Influence of the Implant Location on the Hinge and Leakage Flow Fields
Through Bileaflet Mechanical Heart Valves
Influence of the Implant Location on the Hinge and Leakage Flow Fields Through Bileaflet Mechanical Heart Valves
Simon, Helene A.
Yoganathan, Ajit P.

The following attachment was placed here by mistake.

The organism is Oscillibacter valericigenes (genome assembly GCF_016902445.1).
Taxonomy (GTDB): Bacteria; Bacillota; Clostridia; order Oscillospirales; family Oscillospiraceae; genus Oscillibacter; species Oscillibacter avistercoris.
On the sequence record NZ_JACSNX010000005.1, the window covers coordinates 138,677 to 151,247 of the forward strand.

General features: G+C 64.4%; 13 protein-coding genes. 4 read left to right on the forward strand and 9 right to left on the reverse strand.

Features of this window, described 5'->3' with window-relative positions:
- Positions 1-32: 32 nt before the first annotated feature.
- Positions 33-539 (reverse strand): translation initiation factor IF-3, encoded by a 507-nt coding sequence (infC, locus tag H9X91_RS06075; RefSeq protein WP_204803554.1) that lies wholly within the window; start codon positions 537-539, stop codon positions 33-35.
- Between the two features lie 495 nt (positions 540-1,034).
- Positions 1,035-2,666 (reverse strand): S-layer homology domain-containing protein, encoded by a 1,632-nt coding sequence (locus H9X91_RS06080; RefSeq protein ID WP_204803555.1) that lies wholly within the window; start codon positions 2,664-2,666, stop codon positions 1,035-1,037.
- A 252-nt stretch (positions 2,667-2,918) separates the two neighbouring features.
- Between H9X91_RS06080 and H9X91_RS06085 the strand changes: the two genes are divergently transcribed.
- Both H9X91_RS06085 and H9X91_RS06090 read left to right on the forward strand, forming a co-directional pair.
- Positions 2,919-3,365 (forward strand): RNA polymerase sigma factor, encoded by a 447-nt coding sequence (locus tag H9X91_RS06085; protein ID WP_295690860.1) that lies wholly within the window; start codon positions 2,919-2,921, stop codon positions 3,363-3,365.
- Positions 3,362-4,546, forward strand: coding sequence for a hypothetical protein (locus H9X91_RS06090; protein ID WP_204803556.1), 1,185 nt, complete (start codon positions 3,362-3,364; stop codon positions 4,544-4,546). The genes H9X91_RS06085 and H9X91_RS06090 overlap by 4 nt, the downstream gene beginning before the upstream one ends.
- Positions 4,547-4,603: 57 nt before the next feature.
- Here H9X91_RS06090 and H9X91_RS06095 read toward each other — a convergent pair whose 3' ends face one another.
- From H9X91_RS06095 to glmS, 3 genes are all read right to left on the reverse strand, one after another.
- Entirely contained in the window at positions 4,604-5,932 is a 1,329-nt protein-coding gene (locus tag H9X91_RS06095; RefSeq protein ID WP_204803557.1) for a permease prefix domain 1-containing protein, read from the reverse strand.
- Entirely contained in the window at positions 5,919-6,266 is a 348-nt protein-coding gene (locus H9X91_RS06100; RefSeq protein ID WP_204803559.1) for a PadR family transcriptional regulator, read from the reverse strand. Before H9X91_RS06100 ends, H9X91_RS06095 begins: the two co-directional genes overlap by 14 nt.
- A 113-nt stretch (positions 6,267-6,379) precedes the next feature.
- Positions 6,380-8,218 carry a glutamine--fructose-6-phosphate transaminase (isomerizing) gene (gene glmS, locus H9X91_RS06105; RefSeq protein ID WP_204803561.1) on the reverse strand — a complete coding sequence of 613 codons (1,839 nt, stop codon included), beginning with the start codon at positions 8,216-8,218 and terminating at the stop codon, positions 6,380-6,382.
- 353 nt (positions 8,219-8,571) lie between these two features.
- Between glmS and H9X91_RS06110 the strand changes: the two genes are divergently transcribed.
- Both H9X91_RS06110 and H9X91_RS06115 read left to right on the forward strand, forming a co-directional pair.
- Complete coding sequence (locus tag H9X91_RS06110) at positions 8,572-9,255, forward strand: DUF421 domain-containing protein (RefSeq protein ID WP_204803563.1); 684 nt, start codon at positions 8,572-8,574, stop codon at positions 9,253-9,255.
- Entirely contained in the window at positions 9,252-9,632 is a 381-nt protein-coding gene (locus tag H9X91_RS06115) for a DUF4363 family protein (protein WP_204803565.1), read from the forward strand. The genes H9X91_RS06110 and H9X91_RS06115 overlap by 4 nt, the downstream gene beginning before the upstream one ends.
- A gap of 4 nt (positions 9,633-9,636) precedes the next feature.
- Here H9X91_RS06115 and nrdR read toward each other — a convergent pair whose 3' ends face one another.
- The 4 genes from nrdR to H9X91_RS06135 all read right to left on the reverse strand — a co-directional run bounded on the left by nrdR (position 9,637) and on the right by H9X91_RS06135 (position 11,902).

Native heart valves that have limited functionality due to cardiovascular disease or congenital birth defects are commonly replaced by prosthetic heart valves. Bileaflet mechanical heart valves (BMHV) are the most commonly implanted valve design due to their long-term durability. However, their unnatural hemodynamics promote thrombosis and thromboembolic events. Clinical reports and in vitro experiments suggest that the thrombogenic complications in bileaflet valves are related to the stress imposed on blood by the valves during the closing phase. Additionally, animal and clinical studies have shown that BMHV in the aortic position demonstrate reduced failure rates compared to identical valves in the mitral position. The present study aimed to investigate the leakage, hinge, and near hinge flow fields of two BMHV under simulated physiologic aortic flow conditions and to compare these results with previous findings in the mitral position to better understand how the implant location influences the valve performance and the subsequent risk of blood damage. Two and three-component Laser Doppler Velocimetry techniques were used to quantify the velocity and turbulent shear stress fields in both the hinge and the upstream leakage flow regions. The study focused on the 23 mm St. Jude Medical Regent (SJM) and the 23 mm CarboMedics (CM) valves. Although they were tested under similar physiologic conditions, shape and location of the leakage jets were dependent on valve design. Nevertheless, turbulent shear stress levels recorded within all jets were well above the threshold shear stress for the onset of blood cell damage. Within the hinge region, the flow fields were complex and unsteady. The angulated hinge recess of the CM valve appeared to promote blood damage while the streamlined geometry of the SJM valve contributed to better washout of the hinge region. Animations of the velocity flow fields are given in QuickTime or MPEG format. Comparison of the present findings with previously published results for the mitral position suggests that the superior clinical results of the mechanical valves in the aortic position may be due to less severe leakage flow upon valve closure as well as to enhanced hinge washout during the forward flow phase.